What is Commercial Health Insurance?

Commercial health insurance is health insurance provided and administered by non-governmental entities. It covers medical expenses and disability income for the insured.

Understanding Commercial Health Insurance

Commercial health insurance policies are primarily sold by for-profit public and private carriers. Generally, licensed agents and brokers sell plans to the public or group members; however, customers can also purchase directly from the carrier in many instances. These policies vary widely in the amount and types of specific coverage that they provide.

The term commercial distinguishes it from insurance provided by a public or government program, such as Medicaid, Medicare, and State Children's Health Insurance Program (SCHIP). In broad terms, any type of health insurance coverage that isn’t provided or maintained by a government-run program can be considered a commercial type of insurance.

Most commercial health insurance plans are structured as either a Preferred Provider Organization (PPO) or Health Maintenance Organization (HMO). The main difference is that an HMO requires patients to choose one primary care physician, who serves as the central provider and coordinates the care other specialists and healthcare practitioners provide.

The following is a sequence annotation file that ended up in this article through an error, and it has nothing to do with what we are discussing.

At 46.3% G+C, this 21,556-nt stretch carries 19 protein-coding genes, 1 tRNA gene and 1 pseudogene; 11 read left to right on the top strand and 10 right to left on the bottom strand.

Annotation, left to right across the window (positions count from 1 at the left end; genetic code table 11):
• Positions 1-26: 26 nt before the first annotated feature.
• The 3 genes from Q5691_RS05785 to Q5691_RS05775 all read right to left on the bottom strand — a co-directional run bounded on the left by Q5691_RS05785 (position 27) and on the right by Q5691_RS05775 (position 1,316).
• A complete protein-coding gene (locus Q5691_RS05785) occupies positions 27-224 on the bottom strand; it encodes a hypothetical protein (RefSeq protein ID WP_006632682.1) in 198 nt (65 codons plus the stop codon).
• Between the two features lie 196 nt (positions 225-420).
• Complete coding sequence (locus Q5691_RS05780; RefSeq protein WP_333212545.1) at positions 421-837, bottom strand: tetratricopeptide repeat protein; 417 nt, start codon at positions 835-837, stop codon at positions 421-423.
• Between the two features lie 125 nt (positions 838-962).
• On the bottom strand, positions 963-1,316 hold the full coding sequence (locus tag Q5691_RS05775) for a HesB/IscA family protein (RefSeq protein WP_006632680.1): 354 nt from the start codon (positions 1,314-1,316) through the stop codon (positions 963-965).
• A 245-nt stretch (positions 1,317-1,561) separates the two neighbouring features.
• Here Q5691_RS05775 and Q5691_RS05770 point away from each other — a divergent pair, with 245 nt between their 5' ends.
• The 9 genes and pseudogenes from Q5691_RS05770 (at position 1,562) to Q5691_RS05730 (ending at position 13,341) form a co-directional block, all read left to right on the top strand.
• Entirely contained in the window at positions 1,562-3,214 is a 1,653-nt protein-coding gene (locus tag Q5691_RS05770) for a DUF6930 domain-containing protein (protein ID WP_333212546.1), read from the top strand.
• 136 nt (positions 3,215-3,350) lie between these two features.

Key Takeaways

  • Non-governmental agencies provide and administer what is called commercial health insurance.
  • Two of the most popular commercial health insurance plans are the Preferred Provider Organization (PPO) and Health Maintenance Organization (HMO).
  • Most commercial insurance is provided as group-sponsored insurance, offered by an employer.
  • Although not administered by the government, to a large degree, each state regulates and oversees plan offerings.

Types of Commercial Health Insurance Plans

Commercial health insurance can be categorized according to its renewal provisions and type of medical benefits provided. Commercial policies can be sold individually or as part of a group plan and are offered by public or private companies. Some insurance programs are operated as non-profit entities, often as an affiliated or regional operation of a larger, for-profit enterprise.

Health insurance provided and/or administered by the government is mainly funded through taxes and is geared towards the disadvantaged (e.g., low-income people and disabled persons), military personnel, and federally recognized Native American tribal members.

Health insurance in the commercial market is commonly obtained through an employer. Since the employer typically covers at least a portion of the cost, this is often a cost-effective way for the employee to obtain health coverage. Employers are often able to get attractive rates and terms because they negotiate contracts with insurers and can offer a large number of insurance customers.

Self-employed people and small business owners can buy health insurance coverage, but it is often financially beneficial for them to try and join via a group plan through a professional organization or local group.

The specific details of a commercial insurance plan can vary widely and are determined by the company that offers the plan. State regulatory and legislative bodies also dictate certain aspects of what the plans are required to offer and how they must operate. These laws also establish mandates for how and when insurers must pay invoices, reimburse providers and patients, and the amount of funds the insurer must keep in reserves to have sufficient capital to pay out benefits.